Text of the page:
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Defending democracy is tough these days

Unless you’ve been living under a stone, you will know that when David Seymour was bold enough to disclose the special code which allowed Maori New Zealanders in Auckland to get vaccinated without needing to make an appointment, he was dumped on from a great height by almost everybody on the Left of politics and even by some on the Right, like Shane Reti, National’s Deputy Leader.

All over the country, media attacked him directly or by running articles by those guaranteed to do so.

Eventually, and to their credit, the New Zealand Herald gave Seymour a right of reply and we ran that on our blog yesterday. I thought it was a stunning piece, which put his critics to shame. He made it abundantly clear that New Zealand has no future unless all New Zealanders have equal political rights, no matter where their grandparents were born.

Today, the editorial in Stuff’s Dominion-Post resumed the attack. After noting some of the points Seymour had made about the new History curriculum, Maori co-governance of the Three Waters, the observation of so-called “Treaty principles” in land and water resource use, and the special rights conferred on Maori New Zealanders in the Plant Variety Rights legislation, the editorial innocently asked “why should greater Maori governance or input be seen as a threat by everyone else?”

It is astonishing that the editorial writer needs to have it pointed out that giving a small minority of the population a power of veto over the wishes of the great majority is fundamentally inconsistent with any concept of democracy.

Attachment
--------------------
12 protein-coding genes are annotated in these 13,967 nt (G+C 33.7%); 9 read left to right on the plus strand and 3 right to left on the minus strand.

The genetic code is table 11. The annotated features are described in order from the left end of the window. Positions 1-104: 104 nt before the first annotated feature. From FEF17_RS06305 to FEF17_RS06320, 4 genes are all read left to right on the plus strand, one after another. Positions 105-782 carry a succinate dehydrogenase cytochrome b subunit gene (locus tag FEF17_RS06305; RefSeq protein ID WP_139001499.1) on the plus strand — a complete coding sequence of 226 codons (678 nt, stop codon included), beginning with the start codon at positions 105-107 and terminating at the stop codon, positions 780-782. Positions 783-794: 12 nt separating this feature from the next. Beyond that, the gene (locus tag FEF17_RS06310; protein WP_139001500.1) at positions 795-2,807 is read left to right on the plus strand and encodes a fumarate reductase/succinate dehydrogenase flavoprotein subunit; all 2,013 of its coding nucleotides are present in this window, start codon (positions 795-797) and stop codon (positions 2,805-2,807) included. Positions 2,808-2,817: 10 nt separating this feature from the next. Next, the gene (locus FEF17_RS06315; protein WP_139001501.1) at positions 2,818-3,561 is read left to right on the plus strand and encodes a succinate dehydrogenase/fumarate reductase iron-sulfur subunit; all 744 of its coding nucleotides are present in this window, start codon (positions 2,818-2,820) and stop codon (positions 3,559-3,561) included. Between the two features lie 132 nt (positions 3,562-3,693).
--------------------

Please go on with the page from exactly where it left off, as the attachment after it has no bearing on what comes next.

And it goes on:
And let’s make no mistake: that’s what is intended in the Government’s He Puapua plan. That plan envisages completely separate spheres of government, one for those who chance to have a Maori ancestor (always now with other ancestors too of course) and one for those who don’t.

We already see the Government setting up a separate Maori Health Authority (with a power of veto over what the health authority serving the rest of the population does); proposing in the Three Waters reform to give iwi 50% of the voting power in the regional water authorities to be established; and requiring special deference be given to all things Maori in the proposed Natural and Built Environments legislation.

Giving a constitutional preference to any person, or any group of persons, simply on the basis of birth is not consistent with our constitution. Yes, I concede the Queen is an exception to that generalization but she carries no meaningful power in our scheme of government.

Unless we reverse this dangerous trend to creating constitutional preference for New Zealanders based on ancestry, it will be a disaster.

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